The catenane wizard talks magic, cards and angry music
In situ aims to meet the people behind the most exciting chemistry in the world. Interviewees are selected due to their prominence within the international scientific community and are asked to talk about their interests outside the lab.
David Leigh is a professor of chemistry at the University of Manchester, UK, whose work focuses on using non-covalent interactions and controlled molecular motion to produce nanomotors and molecular machines.
When I was younger I played a lot of contract bridge. I represented Great Britain at a world Olympiad in the 1980s and won a national championship in Scotland a few years ago. During my PhD I had to make a choice whether to turn pro or not, I gave it up for 20 years. Two of the four team members I played with at the Olympiad in Miami in 1986 turned pro. I probably would have changed to poker if I was going that route: it’s more lucrative. I enjoyed playing at a high level, but when you play for money you’re trying to get through as many hands as you can to win as much as you can, and I didn’t enjoy that.
Our group has season tickets to see Manchester United. We have a lot of foreigners in our group and it’s one of the things Manchester is famous for. The only way to see top teams is a season ticket, so we have a pair so people in the group can see one or two games a season.
Magic teaches you that even if you know what you have at the start and the end, you don’t really know what’s happened in between
New wave and punk was the music of my teens and has always been important to me. The Jam, Elvis Costello, Billy Bragg and also earlier artists like Bob Dylan and early David Bowie. Lyrics are important to me in music. I have it on when I’m working on papers. A few months ago I’d been listening to The Jam – aggressive, young person music – and had to go through a paper, take out all the aggressive language and tone it down.
What do I wish I’d known at the start of my career? That you can make graphene by just ripping Sellotape off pencil marks!
The hardest thing I’ve ever done was tell my 10-year-old daughter we were leaving Edinburgh and she was leaving behind all her friends. Probably sounds silly to others but that was tough for me.
I don’t like films I can’t figure out, like Inception, where lots of weird things are going on. I hate that – I like films telling stories from A to Z. Two of my favourite films are Schindler’s list, which is very emotional, and the romantic comedy My cousin Vinny.
I had a Datsun estate as a PhD student and the car’s radiator had gone. I had to pour stuff in to clog it up, as water was streaming out. The day I moved away from Sheffield to do my postdoc, I left it abandoned outside some metal recycling place. I just left it and took the plates, it was a pile of junk.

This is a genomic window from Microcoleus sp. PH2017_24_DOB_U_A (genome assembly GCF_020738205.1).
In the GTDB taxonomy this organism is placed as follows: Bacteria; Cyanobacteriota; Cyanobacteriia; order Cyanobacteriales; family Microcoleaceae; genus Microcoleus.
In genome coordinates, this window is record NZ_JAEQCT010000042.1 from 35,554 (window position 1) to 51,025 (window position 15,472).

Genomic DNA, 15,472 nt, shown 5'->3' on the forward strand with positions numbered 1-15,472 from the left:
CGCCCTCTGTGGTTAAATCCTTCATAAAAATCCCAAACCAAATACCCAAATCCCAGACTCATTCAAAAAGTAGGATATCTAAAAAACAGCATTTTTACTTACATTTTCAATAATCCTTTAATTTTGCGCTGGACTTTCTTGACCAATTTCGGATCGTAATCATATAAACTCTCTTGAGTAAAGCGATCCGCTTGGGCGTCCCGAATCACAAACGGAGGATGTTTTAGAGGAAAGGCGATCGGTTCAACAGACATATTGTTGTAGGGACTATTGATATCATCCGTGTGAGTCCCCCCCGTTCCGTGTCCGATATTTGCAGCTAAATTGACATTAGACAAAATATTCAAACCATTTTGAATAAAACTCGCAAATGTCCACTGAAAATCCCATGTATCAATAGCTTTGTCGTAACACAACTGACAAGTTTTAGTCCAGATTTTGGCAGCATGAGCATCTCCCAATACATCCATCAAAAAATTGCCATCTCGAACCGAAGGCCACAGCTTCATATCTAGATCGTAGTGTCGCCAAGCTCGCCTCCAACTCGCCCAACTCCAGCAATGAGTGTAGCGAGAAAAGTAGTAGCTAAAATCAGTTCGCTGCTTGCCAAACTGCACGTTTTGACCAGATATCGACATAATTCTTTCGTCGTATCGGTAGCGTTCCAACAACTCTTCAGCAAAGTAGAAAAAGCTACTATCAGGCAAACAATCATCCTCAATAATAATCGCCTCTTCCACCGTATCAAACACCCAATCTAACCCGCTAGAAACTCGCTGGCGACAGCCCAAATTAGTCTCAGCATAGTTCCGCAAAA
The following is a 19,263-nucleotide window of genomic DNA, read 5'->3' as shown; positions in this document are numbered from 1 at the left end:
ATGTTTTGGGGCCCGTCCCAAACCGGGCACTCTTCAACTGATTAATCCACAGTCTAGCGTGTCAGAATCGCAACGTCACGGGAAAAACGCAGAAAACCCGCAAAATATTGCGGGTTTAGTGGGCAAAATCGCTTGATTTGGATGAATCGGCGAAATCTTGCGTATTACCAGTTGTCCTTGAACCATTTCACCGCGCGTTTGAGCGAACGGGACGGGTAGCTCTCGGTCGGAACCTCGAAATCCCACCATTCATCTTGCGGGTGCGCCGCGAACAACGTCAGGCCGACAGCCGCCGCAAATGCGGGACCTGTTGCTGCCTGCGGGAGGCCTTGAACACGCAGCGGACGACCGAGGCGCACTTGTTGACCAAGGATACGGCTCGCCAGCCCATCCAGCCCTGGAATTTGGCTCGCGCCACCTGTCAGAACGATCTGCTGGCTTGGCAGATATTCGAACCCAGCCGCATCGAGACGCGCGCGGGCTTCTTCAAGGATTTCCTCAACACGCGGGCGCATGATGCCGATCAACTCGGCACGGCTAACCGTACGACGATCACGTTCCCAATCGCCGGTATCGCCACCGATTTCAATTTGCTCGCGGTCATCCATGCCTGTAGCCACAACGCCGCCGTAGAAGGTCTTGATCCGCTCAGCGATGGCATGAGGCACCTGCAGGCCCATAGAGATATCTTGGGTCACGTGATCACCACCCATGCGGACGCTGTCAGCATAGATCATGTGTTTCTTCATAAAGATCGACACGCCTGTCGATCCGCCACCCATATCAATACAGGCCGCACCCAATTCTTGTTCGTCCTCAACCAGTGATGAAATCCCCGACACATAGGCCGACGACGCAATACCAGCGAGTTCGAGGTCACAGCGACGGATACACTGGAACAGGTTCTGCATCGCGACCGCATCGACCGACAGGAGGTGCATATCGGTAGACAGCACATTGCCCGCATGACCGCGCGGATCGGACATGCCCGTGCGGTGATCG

Phil Baran and David MacMillan are two of the most exciting chemists in the world. Organic synthesis was seen as being a mature field, but both of them, in different ways, have definitely changed that view; MacMillan with organocatalysis then photoredox catalysis, and Baran with his extraordinary short syntheses of complex natural products.
There is a relationship between magic and science. I’m a member of my local magic circle, and I use magic in my lectures as a presentation tool. I got into magic when I started off at a lecturer at UMIST after my postdoc. I was in a tutorial and knew how to handle cards from Bridge, and knew a trick that would illustrate a point. The students liked it and I started to do more for them. I have a reasonably small repertoire that I can do, and learning a new effect takes considerable time. My group get worried that when they do a great bit of science they also need to convince me to come up with a new trick. At the moment it’s with knots and related things.
I try to go to a magic conference in the UK every year, and it’s like a science conference – lectures, tutorials and small group teaching. When magicians are giving a lecture they have to cite the people who have done similar, just as you would in a scientific paper. If you don’t do that the magicians get very upset. Magic teaches you, when you’re a chemist, that even if you know what you have at the start and the end of an experiment, you don’t really know what’s happened in between. It is a reminder that there may be other things going on and we are always extrapolating from just a few known facts.